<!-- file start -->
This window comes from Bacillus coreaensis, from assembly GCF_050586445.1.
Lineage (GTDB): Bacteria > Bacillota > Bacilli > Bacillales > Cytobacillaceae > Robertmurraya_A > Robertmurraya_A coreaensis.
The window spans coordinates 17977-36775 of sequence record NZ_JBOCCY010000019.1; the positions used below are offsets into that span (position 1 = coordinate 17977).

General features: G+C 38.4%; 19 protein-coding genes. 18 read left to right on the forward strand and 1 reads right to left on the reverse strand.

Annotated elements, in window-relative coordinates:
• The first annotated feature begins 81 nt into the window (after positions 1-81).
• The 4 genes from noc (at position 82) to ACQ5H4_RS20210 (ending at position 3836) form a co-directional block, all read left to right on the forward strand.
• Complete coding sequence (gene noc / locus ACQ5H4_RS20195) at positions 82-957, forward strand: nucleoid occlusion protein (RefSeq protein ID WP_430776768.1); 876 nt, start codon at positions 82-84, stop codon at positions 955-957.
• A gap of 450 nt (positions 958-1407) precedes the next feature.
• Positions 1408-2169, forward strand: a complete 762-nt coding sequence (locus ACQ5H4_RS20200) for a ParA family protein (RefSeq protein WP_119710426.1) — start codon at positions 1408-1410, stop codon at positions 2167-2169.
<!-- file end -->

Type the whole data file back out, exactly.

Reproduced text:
This window comes from Bacillus coreaensis, from assembly GCF_050586445.1.
Lineage (GTDB): Bacteria > Bacillota > Bacilli > Bacillales > Cytobacillaceae > Robertmurraya_A > Robertmurraya_A coreaensis.
The window spans coordinates 17977-36775 of sequence record NZ_JBOCCY010000019.1; the positions used below are offsets into that span (position 1 = coordinate 17977).

General features: G+C 38.4%; 19 protein-coding genes. 18 read left to right on the forward strand and 1 reads right to left on the reverse strand.

Annotated elements, in window-relative coordinates:
• The first annotated feature begins 81 nt into the window (after positions 1-81).
• The 4 genes from noc (at position 82) to ACQ5H4_RS20210 (ending at position 3836) form a co-directional block, all read left to right on the forward strand.
• Complete coding sequence (gene noc / locus ACQ5H4_RS20195) at positions 82-957, forward strand: nucleoid occlusion protein (RefSeq protein ID WP_430776768.1); 876 nt, start codon at positions 82-84, stop codon at positions 955-957.
• A gap of 450 nt (positions 958-1407) precedes the next feature.
• Positions 1408-2169, forward strand: a complete 762-nt coding sequence (locus ACQ5H4_RS20200) for a ParA family protein (RefSeq protein WP_119710426.1) — start codon at positions 1408-1410, stop codon at positions 2167-2169.